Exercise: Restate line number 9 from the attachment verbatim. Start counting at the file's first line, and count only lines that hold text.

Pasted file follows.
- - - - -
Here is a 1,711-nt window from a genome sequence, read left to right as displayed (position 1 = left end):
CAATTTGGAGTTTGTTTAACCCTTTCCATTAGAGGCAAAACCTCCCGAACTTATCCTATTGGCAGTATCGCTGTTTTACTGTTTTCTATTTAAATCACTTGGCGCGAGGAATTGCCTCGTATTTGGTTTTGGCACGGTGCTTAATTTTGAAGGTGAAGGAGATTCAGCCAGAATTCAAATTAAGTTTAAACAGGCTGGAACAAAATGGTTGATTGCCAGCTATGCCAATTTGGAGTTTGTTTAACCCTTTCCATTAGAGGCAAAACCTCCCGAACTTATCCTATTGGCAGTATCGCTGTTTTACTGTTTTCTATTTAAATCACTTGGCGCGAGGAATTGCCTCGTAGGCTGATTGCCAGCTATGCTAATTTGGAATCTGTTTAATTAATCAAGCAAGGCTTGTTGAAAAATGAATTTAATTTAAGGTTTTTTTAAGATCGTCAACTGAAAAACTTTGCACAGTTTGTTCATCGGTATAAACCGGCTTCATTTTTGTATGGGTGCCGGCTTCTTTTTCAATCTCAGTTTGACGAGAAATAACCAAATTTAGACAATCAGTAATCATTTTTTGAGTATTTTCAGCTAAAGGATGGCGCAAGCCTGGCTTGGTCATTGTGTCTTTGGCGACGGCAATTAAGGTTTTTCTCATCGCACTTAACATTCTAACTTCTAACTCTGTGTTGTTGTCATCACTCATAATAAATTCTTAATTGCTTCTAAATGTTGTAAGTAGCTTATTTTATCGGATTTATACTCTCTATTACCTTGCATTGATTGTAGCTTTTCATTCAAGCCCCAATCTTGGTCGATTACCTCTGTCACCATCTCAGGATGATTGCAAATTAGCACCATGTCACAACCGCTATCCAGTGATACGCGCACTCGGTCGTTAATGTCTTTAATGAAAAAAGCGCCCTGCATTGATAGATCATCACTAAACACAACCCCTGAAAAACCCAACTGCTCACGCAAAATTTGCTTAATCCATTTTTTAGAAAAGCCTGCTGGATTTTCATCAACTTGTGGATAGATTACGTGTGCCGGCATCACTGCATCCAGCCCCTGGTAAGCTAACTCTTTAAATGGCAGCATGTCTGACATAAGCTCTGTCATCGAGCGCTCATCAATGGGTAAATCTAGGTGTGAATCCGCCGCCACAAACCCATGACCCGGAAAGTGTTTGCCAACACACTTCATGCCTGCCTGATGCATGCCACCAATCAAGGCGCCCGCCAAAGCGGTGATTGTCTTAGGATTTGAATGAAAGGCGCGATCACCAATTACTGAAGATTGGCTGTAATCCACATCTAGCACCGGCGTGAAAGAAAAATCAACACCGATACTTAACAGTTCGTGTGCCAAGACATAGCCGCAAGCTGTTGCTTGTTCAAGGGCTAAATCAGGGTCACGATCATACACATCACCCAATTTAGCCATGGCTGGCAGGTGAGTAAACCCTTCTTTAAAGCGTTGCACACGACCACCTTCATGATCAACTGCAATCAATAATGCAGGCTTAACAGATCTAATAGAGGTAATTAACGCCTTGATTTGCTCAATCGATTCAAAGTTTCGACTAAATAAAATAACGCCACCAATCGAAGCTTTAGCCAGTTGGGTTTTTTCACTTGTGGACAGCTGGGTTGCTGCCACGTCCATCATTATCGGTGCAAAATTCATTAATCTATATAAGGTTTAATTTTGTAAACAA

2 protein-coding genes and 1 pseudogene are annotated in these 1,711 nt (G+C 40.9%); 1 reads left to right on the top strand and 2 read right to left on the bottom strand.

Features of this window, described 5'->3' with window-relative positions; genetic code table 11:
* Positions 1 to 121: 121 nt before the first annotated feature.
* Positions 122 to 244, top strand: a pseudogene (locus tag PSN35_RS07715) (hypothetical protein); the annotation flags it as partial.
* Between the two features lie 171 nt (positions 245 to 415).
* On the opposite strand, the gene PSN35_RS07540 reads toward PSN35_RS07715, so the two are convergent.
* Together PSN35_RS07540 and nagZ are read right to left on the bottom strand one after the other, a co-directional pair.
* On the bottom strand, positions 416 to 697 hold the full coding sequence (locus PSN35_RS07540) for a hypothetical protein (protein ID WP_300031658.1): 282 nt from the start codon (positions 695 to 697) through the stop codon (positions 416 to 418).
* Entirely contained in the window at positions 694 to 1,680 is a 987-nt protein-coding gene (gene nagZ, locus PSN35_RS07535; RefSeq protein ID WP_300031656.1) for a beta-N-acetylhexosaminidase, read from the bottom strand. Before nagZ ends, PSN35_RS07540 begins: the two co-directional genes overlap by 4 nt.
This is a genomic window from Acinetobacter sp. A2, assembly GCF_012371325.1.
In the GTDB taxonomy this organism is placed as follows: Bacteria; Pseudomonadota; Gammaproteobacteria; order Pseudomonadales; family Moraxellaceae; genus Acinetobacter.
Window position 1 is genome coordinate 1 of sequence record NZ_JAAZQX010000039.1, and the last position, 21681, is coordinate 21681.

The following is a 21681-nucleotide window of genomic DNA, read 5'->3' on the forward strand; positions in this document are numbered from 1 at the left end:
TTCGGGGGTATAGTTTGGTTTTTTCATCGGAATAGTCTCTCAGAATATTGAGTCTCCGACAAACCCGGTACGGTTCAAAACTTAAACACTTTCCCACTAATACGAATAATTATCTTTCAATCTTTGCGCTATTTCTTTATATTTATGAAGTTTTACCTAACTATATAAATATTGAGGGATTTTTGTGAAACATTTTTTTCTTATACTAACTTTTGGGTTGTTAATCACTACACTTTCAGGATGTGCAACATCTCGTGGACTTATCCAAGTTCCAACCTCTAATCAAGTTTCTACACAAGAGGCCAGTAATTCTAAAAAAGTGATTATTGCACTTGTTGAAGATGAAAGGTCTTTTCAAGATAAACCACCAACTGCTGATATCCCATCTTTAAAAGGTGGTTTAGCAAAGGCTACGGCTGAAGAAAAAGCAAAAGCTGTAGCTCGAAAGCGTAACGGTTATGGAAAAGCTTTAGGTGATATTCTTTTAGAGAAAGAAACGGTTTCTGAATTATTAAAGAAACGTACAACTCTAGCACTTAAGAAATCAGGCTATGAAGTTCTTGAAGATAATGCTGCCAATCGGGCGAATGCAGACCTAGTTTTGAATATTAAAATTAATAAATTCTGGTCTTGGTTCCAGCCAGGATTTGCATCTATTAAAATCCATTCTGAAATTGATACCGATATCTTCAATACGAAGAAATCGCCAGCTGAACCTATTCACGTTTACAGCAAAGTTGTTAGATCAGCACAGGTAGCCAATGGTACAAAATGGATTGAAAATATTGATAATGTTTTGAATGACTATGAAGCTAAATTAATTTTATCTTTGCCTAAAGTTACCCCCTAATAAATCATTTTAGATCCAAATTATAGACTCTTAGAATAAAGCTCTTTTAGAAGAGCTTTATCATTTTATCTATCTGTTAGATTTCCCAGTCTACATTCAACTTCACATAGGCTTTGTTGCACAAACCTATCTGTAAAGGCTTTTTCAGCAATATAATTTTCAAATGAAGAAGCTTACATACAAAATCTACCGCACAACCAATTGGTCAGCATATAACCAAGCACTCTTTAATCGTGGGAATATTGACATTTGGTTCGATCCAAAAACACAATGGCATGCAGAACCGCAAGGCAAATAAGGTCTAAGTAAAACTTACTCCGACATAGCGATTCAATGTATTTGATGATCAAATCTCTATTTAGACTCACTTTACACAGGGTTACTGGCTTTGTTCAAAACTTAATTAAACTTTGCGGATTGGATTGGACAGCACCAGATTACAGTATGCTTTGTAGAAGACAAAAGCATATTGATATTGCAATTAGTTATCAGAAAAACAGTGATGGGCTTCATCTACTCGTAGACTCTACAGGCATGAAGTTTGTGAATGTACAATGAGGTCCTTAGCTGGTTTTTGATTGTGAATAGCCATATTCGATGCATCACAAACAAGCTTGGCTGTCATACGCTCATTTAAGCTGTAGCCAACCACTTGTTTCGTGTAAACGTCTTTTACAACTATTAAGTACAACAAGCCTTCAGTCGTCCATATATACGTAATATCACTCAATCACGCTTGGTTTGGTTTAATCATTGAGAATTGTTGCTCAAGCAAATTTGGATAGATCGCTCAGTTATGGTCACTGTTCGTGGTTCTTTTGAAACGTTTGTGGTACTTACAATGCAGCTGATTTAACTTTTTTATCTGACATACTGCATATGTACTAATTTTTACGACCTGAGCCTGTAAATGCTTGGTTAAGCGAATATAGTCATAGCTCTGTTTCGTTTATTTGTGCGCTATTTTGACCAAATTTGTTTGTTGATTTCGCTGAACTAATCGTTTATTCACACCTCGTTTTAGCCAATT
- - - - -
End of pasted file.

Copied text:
* Together PSN35_RS07540 and nagZ are read right to left on the bottom strand one after the other, a co-directional pair.